Today’s news is filled with stories about Afghan’s fleeing their country–some because of their history of assisting the United States with translation and other work, others because they fear a future governed by the Taliban and the discrimination, abuses, and killings that may come with it. As a result, thousands of Afghani people will be seeking asylum in other countries. Canada is planning to accept up to 20,000 Afghan refugees, and the U.S. Department of Defense is preparing to house up to 30,000 refugees on U.S. Military bases in the days ahead.
Many people fleeing Afghanistan will need translation support to prepare documents to obtain refugee status in the U.S. The Afghanistan population is diverse, and people arriving will likely speak one of five languages: Dari, Pashto, Uzbek, Turkmen, and Urdu.
What is the process to become a refugee?
The Refugee Processing Center (RPC) defines a refugee as:
“any person who is outside any country of such person’s nationality or, in the case of a person having no nationality, is outside any country in which such person last habitually resided, and who is unable or unwilling to return to, and is unable or unwilling to avail himself or herself of the protection of, that country because of persecution or a well-founded fear of persecution on account of race, religion, nationality, membership in a particular social group, or political opinion.”
RPC is operated by the U.S. Department of State Bureau of Population, Refugees, and Migration. They will be leading the efforts to process Afghanis entering the United States and assisting them to achieve refugee status. The entire resettlement process to the United States is a long and arduous process that can take years to complete.
A typical process for seeking asylum as a refugee in the U.S. looks like this:
- Complete an initial screening appointment with the United Nations High Commissioner for Refugees (UNHCR) or the U.S. Refugee Program (USRP). If they determine the situation seems to meet general criteria for refugee status, they connect the individual with a USCIS offer to continue the process. For those married and/or have children under 21, the application process can include the entire family, although it may require applications for each individual.
- Consult with the USCIS office. The USCIS has an orientation program to help individuals understand the process and provides individuals with the application form and a list of required documents.
- Complete the I-590. The I-590 is the primary application form used to request refugee status. Other forms, including the G-325C for Biographic Information and fingerprinting, must also be submitted with the I-590.
- Obtain a Financial Sponsor and submit the I-34. The U.S. requires anyone interested in coming to the States as a refugee to show proof of being able to pay for their travel and initial living expenses upon arrival. Some immigrants can seek this help from family or friends already living in the United States, while others arrange for sponsorship through charitable groups or religious organizations.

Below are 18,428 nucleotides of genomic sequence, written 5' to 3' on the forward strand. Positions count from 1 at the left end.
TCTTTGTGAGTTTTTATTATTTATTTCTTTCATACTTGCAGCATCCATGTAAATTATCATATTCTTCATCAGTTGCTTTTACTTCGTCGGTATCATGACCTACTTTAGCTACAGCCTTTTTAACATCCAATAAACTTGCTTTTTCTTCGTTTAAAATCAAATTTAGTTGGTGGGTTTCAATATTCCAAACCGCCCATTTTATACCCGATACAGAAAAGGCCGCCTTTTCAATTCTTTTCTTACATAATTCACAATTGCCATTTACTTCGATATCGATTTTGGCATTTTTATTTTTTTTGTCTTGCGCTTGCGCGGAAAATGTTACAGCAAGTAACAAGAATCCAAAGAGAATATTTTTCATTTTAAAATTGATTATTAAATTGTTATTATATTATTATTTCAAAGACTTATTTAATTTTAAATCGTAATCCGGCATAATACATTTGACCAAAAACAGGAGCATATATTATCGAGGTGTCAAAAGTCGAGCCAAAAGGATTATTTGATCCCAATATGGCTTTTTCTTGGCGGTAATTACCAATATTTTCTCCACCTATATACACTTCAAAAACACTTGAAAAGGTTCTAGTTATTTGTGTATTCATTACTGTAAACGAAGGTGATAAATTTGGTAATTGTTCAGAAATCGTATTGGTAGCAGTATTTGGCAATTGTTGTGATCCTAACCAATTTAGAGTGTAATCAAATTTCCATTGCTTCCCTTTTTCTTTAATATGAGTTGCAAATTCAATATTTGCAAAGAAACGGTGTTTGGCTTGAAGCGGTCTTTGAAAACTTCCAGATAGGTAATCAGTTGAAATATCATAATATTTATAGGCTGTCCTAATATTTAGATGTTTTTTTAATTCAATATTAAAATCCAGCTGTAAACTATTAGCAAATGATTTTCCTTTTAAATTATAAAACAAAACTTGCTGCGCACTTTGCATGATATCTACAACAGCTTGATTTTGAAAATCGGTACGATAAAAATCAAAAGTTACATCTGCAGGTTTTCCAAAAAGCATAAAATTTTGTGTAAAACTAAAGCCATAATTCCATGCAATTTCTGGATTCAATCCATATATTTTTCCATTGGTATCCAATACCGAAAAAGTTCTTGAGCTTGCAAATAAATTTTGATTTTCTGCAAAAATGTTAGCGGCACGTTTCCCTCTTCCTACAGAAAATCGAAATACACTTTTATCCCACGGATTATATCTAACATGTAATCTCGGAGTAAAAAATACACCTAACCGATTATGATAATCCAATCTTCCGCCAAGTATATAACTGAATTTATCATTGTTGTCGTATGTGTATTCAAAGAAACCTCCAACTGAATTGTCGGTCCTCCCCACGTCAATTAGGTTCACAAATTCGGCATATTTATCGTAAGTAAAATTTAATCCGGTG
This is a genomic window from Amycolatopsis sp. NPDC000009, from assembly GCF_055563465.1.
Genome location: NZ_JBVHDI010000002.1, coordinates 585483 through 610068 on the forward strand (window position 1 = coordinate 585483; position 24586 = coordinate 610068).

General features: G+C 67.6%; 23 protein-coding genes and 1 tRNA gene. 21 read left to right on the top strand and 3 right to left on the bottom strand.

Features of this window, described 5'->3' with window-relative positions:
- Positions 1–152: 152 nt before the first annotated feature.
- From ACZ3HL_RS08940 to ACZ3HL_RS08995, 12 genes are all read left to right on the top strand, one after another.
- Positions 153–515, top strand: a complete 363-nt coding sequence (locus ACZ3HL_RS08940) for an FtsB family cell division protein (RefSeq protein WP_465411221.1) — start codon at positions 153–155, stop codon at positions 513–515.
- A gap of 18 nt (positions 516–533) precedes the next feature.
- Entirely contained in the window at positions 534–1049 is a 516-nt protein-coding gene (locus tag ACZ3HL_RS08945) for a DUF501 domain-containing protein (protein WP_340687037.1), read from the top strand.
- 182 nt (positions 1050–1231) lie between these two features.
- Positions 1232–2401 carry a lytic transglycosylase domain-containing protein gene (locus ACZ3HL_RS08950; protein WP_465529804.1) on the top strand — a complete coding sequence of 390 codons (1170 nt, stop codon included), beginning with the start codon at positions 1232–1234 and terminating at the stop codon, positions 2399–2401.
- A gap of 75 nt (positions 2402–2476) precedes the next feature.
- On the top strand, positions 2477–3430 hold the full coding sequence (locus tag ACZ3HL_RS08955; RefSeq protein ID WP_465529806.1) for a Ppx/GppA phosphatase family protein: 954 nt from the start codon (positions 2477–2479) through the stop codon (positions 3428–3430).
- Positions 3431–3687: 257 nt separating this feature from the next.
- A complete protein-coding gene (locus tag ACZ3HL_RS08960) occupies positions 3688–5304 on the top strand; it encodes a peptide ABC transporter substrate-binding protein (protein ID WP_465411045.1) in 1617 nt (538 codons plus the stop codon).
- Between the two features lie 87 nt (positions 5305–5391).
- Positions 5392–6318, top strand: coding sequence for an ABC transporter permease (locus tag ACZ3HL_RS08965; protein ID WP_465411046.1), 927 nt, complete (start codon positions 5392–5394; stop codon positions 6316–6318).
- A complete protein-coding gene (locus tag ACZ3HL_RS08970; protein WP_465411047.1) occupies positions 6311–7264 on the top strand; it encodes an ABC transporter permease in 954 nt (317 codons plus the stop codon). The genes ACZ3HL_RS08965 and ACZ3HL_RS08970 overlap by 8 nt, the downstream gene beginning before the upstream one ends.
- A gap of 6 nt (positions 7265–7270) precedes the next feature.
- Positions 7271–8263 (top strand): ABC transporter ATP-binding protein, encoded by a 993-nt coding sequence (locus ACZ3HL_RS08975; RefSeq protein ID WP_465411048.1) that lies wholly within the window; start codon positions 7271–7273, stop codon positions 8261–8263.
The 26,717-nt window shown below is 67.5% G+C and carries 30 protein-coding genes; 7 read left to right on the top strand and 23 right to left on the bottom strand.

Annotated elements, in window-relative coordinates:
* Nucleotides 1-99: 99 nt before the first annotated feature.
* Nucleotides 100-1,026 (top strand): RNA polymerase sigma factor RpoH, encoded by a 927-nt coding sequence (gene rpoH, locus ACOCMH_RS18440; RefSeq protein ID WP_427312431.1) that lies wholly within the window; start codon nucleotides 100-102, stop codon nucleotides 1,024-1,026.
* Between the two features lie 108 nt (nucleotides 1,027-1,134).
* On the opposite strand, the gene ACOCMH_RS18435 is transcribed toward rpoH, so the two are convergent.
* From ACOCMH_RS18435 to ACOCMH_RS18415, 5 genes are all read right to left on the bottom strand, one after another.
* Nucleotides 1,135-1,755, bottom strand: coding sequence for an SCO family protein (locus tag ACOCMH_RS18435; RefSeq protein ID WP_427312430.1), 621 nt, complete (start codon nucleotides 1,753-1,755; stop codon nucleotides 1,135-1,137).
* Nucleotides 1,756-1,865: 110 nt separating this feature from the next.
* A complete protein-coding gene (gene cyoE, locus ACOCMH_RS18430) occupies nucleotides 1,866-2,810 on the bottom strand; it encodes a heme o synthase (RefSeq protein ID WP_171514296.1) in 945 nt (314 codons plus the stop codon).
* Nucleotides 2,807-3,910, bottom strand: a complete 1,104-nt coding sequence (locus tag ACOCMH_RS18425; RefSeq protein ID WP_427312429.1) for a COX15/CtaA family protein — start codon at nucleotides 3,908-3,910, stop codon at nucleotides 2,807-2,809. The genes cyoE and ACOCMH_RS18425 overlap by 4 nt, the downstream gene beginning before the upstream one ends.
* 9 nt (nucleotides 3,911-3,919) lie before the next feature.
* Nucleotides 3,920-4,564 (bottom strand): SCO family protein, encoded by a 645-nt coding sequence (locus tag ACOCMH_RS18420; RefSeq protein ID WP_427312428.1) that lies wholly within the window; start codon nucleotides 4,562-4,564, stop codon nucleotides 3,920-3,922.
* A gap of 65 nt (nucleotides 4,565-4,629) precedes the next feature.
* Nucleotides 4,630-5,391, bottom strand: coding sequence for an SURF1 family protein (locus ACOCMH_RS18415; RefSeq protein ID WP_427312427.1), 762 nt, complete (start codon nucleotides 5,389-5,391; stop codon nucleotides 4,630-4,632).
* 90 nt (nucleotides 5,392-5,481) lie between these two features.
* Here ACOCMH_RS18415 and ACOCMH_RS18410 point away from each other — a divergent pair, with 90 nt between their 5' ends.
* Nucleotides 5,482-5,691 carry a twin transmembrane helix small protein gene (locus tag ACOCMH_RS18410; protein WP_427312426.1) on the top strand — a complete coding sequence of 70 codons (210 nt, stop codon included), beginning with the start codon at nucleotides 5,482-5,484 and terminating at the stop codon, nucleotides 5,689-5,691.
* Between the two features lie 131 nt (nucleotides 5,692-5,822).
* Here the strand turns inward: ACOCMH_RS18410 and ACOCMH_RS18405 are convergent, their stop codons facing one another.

- Compile documentation. Those seeking refugee status must be able to present documentation that proves their identity whenever possible. This may include birth certificates, church records, student ID cards, licenses, etc. Additionally, applicants must provide a sworn statement or other evidence that they have been persecuted or fear persecution based on religion, race, nationality, political opinion, or membership in a particular social group. Often this includes letters or affidavits from friends, relatives, or doctors. Documentation may consist of personal information or public communication such as newspaper articles or communication from human rights organizations.
- Attend an interview with the USCIS. All family members seeking refugee status should attend the interview. Typically, when the USCIS contacts the applicant to schedule the consultation, they will also require a medical examination to be completed before the interview date.
Having a trusted translation partner is critical.
Professional translation services for hopeful refugees are critical. Many times individuals seeking asylum have little or no English language skills. Individuals may require translated forms to their native language to make it easier for them to complete, and then these forms must be translated back to English for submission. All of the documents must be translated to English for processing, too. A trained translator with expertise in immigration must complete the work to ensure the translations are accurate and are completed to USCIS expectations to minimize delays from incomplete or incorrect submissions.
Our team at The Perfect Translation includes certified translators with expertise in the immigration process through the USCIS. Our translations include a statement signed by the translator attesting to their linguistic competence that the translation is complete and accurate. We offer a 100% acceptance guarantee that our certified translations will be accepted upon submission to the USCIS. If you will be working with individuals and families seeking refugee status in the U.S., contact The Perfect Translation today and learn how we can help throughout the process.